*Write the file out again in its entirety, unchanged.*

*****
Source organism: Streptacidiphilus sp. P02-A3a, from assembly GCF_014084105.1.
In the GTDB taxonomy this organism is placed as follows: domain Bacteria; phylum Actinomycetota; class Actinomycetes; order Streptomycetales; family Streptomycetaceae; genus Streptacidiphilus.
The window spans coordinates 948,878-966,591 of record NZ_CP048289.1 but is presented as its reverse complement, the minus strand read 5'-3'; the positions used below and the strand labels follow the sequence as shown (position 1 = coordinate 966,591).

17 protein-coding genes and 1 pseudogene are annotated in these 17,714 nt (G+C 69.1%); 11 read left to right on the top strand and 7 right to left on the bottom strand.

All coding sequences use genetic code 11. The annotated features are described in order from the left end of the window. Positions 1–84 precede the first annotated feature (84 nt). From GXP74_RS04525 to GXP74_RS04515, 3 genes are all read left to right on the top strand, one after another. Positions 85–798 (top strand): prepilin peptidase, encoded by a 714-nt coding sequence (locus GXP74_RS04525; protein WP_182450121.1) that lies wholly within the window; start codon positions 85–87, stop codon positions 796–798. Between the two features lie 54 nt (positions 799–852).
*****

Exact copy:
Source organism: Streptacidiphilus sp. P02-A3a, from assembly GCF_014084105.1.
In the GTDB taxonomy this organism is placed as follows: domain Bacteria; phylum Actinomycetota; class Actinomycetes; order Streptomycetales; family Streptomycetaceae; genus Streptacidiphilus.
The window spans coordinates 948,878-966,591 of record NZ_CP048289.1 but is presented as its reverse complement, the minus strand read 5'-3'; the positions used below and the strand labels follow the sequence as shown (position 1 = coordinate 966,591).

17 protein-coding genes and 1 pseudogene are annotated in these 17,714 nt (G+C 69.1%); 11 read left to right on the top strand and 7 right to left on the bottom strand.

All coding sequences use genetic code 11. The annotated features are described in order from the left end of the window. Positions 1–84 precede the first annotated feature (84 nt). From GXP74_RS04525 to GXP74_RS04515, 3 genes are all read left to right on the top strand, one after another. Positions 85–798 (top strand): prepilin peptidase, encoded by a 714-nt coding sequence (locus GXP74_RS04525; protein WP_182450121.1) that lies wholly within the window; start codon positions 85–87, stop codon positions 796–798. Between the two features lie 54 nt (positions 799–852).